Botching a few folds might transform an origami cow into a deer or sheep. When cellular proteins do the same, they can trigger fatal neurodegenerative diseases that turn the brains of these mammals into dysfunctional sponges.
Yet a new study suggests that these misfolded proteins – the so-called prions responsible for chronic wasting disease, among others – can be degraded by the rain and sun that fall upon the soil these prions often call home.
Researchers from UNL, Creighton University and Colorado State University found that watering and drying soil as few as 10 times can reduce the presence of prions and curb their ability to infect normal proteins in brain tissue.
These effects are more pronounced when prions attach to soil before exposure to the watering-drying cycles, the study reported.
“We know environmental prions remain infectious, but there is little information about how natural processes influence soil-bound prions,” said co-author Shannon Bartelt-Hunt, associate professor of civil engineering at UNL.
“Wetting and drying can affect soil properties, and drying can also influence protein structure. We were interested specifically in the behavior of the protein attached to surface soils, so we wanted to evaluate a process that routinely occurs in the environment.”
Prions can enter the environment through the blood, saliva, waste or decomposition of their hosts. Once embedded in soil – where they can survive for years – they jump to new hosts through ingestion or inhalation. Much like viruses hijack cells to replicate themselves, prions multiply by inducing healthy proteins to refold into dysfunctional shapes.
The researchers discovered that the environment’s ability to disrupt this process depends partly on soil and mineral composition, with clay and silt neutralizing prions better than sandier soils. This knowledge could help determine where the spread of prion diseases is most likely to occur, Bartelt-Hunt said.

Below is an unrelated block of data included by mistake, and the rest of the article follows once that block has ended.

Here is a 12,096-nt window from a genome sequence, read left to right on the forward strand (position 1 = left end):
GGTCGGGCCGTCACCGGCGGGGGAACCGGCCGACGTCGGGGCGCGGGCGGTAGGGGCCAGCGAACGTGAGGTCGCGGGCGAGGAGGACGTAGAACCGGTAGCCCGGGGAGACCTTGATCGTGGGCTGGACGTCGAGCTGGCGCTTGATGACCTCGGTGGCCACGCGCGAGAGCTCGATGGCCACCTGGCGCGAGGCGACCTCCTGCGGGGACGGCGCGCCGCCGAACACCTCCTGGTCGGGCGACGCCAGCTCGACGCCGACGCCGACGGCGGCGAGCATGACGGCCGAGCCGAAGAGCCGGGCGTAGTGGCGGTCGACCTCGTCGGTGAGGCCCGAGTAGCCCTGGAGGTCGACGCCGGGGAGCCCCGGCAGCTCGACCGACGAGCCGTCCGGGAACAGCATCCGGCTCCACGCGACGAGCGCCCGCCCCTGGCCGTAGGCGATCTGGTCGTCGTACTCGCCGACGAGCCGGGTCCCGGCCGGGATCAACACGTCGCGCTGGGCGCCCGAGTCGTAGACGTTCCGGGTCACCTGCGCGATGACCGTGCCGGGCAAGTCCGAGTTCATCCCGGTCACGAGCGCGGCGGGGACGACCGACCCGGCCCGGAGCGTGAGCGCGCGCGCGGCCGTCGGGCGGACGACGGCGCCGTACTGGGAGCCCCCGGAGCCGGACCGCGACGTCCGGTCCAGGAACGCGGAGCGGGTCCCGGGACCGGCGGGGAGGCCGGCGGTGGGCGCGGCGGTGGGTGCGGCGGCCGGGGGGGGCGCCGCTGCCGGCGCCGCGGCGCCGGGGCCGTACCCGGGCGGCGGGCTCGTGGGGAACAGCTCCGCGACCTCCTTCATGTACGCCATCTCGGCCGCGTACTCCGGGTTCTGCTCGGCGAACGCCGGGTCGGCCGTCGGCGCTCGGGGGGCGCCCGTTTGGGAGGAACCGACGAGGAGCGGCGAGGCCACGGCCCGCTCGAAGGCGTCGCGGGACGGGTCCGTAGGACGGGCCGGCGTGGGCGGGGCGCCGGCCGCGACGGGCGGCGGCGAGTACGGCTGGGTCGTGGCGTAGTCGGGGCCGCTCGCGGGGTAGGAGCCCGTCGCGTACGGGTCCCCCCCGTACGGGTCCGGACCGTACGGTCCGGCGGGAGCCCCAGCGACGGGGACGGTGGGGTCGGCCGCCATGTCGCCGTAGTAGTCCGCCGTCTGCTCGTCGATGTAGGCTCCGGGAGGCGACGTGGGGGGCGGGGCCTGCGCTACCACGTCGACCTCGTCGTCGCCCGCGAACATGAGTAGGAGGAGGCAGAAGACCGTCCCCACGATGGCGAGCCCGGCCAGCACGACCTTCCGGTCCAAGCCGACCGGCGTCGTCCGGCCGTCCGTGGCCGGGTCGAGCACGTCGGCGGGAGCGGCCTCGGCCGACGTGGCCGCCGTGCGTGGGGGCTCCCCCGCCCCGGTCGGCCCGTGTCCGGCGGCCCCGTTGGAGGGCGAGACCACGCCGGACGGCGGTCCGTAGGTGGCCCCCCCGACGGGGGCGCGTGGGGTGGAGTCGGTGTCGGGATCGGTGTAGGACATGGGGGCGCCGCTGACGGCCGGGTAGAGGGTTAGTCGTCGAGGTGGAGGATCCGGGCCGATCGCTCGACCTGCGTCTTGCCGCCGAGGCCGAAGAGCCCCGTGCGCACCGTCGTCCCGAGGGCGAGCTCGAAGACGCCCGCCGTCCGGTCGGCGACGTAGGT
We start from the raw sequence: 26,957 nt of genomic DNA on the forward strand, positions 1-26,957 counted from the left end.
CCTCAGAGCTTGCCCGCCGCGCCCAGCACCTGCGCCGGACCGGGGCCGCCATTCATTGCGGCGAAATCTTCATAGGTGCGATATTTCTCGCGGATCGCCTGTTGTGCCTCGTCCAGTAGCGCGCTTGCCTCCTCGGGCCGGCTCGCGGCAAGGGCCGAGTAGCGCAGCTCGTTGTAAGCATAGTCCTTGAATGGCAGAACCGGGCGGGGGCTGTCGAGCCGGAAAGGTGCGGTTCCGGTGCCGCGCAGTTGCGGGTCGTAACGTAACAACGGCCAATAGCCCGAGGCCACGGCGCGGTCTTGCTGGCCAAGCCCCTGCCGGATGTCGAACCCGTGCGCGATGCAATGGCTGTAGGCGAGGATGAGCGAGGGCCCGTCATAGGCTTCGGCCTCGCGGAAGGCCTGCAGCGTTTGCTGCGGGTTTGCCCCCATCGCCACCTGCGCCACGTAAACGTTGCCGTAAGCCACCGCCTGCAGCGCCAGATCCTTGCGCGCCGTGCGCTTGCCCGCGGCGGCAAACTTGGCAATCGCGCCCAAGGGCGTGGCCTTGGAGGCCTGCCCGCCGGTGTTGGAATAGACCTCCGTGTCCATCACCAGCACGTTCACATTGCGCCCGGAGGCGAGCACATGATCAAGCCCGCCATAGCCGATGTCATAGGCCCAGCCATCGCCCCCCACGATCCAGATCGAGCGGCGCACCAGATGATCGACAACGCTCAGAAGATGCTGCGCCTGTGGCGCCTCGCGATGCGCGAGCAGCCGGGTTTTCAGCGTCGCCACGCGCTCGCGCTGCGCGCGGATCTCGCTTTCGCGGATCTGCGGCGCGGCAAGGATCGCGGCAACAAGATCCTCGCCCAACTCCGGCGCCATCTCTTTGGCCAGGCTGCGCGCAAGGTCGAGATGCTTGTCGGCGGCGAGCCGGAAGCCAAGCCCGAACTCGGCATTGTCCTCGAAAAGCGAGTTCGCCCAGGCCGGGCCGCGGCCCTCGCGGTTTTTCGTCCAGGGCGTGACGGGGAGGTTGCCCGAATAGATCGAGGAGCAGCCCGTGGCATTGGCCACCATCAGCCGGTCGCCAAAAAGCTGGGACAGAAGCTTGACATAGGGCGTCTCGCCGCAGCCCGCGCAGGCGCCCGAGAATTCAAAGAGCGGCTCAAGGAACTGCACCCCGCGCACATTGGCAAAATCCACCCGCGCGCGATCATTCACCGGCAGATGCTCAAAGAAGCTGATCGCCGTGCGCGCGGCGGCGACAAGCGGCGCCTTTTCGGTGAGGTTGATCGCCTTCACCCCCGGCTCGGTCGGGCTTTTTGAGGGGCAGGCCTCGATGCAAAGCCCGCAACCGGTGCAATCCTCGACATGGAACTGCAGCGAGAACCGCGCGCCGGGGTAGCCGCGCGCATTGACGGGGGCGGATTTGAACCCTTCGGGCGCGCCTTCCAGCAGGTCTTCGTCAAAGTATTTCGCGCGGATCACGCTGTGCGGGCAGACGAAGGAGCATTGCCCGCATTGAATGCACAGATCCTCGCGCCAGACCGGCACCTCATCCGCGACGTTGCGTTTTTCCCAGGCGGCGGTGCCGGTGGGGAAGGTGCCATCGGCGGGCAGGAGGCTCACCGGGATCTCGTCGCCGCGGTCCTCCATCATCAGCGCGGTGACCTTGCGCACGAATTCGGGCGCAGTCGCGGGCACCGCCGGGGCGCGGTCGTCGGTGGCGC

“In a few soil types we tested, the soil protected the protein and we observed no degradation,” Bartelt-Hunt said. “This might mean that areas with certain soil types would be more or less susceptible to prion contamination. For the soils that protected the prion protein from degradation, prions could accumulate in soil, increasing the potential for transfer to other animals.”
The study further suggested that the type of prion infection may moderate environment-protein interactions. Chronic wasting disease – which afflicts deer, elk and moose – showed greater susceptibility to the watering-drying cycles than did a prion strain that targets mink.
Though the team has yet to determine how the cycles affect prions, Bartelt-Hunt said it’s embarking on new research to investigate the mechanisms underlying the new study’s results.
“We don’t know if drying and wetting affected the protein itself, the soil structure, or both,” said Bartelt-Hunt. “We are currently working to better understand how the prion attaches to soil. We also are evaluating if other natural environmental processes, such as freezing and thawing cycles, can influence the protein.”
The team’s study appeared in the Feb. 9 edition of the journal PLOS Pathogens. Bartelt-Hunt’s co-authors included UNL’s Qi Yuan, recent doctoral graduate in civil engineering; Creighton’s Jason Bartz and Thomas Eckland, associate professor and doctoral candidate in medical microbiology and immunology, respectively; and Colorado State’s Glenn Telling, professor of microbiology, immunology and pathology.
The authors received funding from the National Science Foundation, under award number CBET-1149424, and the National Institutes of Health, under grant numbers P20 RR0115635 and C06 RR17417. The content is solely the responsibility of the authors and does not necessarily represent the official views of the National Science Foundation or the National Institutes of Health.